For anyone, a cancer diagnosis can be life-altering.
Your condition may affect your quality of living and prevent you from daily activities you once took for granted. You may suffer side effects from treatments such as chemo, radiation, and hormone therapies. In some cases, the effects of these treatments may become disabling to the point of impairing your ability to work.
This naturally leads to questions: Am I eligible for Social Security Disability Insurance (SSDI)? If I’m denied benefits, how do I appeal the decision? When I need someone to represent me, how on earth do I find a lawyer for social security disability appeal?
The process of seeking SSDI benefits can be daunting enough on its own, let alone while you’re dealing with the effects of cancer treatment. Having the right knowledge and tools can help you set realistic expectations and give yourself the best possible chance of winning your benefits.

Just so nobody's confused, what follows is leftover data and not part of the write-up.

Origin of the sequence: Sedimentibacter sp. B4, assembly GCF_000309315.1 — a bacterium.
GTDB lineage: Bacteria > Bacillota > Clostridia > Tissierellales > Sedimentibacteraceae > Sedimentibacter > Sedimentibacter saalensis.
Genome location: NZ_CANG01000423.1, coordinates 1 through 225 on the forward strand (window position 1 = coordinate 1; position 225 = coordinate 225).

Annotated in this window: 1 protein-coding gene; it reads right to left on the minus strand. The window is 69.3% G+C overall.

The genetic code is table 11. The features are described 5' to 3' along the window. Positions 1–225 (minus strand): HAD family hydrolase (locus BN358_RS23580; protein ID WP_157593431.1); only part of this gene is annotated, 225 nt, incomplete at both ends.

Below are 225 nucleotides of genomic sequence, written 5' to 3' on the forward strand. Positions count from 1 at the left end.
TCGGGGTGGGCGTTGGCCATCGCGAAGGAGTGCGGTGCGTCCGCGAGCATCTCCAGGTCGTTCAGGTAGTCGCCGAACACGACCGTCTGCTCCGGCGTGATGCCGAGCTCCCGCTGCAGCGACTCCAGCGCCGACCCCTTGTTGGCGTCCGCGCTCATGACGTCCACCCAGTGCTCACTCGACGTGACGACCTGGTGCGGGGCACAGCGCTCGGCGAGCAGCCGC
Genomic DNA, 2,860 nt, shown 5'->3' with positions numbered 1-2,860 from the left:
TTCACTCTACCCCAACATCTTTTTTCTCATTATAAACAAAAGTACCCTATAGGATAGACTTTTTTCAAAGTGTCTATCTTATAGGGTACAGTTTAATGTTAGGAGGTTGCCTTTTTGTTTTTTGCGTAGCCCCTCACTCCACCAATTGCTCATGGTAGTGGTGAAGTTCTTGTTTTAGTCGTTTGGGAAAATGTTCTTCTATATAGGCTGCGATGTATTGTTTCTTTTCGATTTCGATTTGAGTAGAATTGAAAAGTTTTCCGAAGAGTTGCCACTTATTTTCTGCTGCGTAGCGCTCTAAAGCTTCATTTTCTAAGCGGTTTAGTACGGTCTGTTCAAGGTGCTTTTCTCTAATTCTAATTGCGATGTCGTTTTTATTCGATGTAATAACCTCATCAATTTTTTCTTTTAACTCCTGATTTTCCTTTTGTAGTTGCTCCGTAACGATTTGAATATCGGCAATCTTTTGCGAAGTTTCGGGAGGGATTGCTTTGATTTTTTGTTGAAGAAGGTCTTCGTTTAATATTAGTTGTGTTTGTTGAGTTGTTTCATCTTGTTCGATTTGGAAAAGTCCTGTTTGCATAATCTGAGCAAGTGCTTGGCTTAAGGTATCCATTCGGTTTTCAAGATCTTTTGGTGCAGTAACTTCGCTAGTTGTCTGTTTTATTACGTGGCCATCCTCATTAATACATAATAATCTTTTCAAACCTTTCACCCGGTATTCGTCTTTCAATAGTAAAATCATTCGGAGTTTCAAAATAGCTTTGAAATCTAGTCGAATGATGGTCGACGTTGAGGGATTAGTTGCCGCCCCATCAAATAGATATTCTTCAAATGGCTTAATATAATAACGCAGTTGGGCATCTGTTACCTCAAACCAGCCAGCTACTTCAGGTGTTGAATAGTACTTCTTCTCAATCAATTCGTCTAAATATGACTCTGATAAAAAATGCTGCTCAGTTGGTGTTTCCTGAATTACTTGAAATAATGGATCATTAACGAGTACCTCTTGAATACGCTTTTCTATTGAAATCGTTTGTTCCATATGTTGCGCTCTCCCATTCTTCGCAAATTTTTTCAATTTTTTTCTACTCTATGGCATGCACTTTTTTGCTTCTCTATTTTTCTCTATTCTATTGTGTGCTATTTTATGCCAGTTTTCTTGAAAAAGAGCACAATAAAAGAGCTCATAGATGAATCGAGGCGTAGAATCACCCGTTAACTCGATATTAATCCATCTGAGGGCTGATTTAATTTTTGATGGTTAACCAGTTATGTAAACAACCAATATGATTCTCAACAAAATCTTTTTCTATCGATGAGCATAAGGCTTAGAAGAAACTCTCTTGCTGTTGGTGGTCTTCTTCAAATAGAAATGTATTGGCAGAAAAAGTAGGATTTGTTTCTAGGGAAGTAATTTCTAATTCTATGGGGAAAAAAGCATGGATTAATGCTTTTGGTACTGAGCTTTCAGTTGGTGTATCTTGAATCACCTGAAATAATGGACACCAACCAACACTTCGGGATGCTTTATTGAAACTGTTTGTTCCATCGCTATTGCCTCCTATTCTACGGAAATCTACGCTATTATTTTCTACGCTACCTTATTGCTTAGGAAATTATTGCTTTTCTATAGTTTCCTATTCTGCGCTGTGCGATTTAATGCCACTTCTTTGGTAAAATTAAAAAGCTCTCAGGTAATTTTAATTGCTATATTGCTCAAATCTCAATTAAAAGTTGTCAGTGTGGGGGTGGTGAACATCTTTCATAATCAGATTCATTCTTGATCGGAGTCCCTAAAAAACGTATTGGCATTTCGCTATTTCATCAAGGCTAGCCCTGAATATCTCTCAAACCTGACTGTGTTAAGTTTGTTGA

Yet the fact remains that a cancer diagnosis means many different things to many different people. Whether or not you qualify depends on the specifics of your claim.
Cancer treatment side effects may include:
- Hair loss
- Flu-like symptoms
- Nerve and immune system issues
These and many other potential treatment-related issues may prevent you from working. Affleck & Gordon can help guide you through the process of applying for the benefits you deserve during this stressful time.
Here’s what you should know about qualifying for SSDI when you can’t work due to cancer treatment.
Table of Contents:
- Defining Social Security Disability Insurance (SSDI)
- Does Your Cancer Qualify You for SSDI?
- Consulting a Lawyer for Social Security Disability Appeal
Defining Social Security Disability Insurance (SSDI)
Social Security Disability Insurance (SSDI) is a government benefits program for those who suffer total disability and are expected to be unable to work for at least 12 months, or whose disability is expected to result in their death.
You must be able to prove through medical evidence that you’re unable to work your current job or do any work in the current economy.
You become eligible for SSDI over time by working and earning work credits. According to the Social Security Administration (SSA):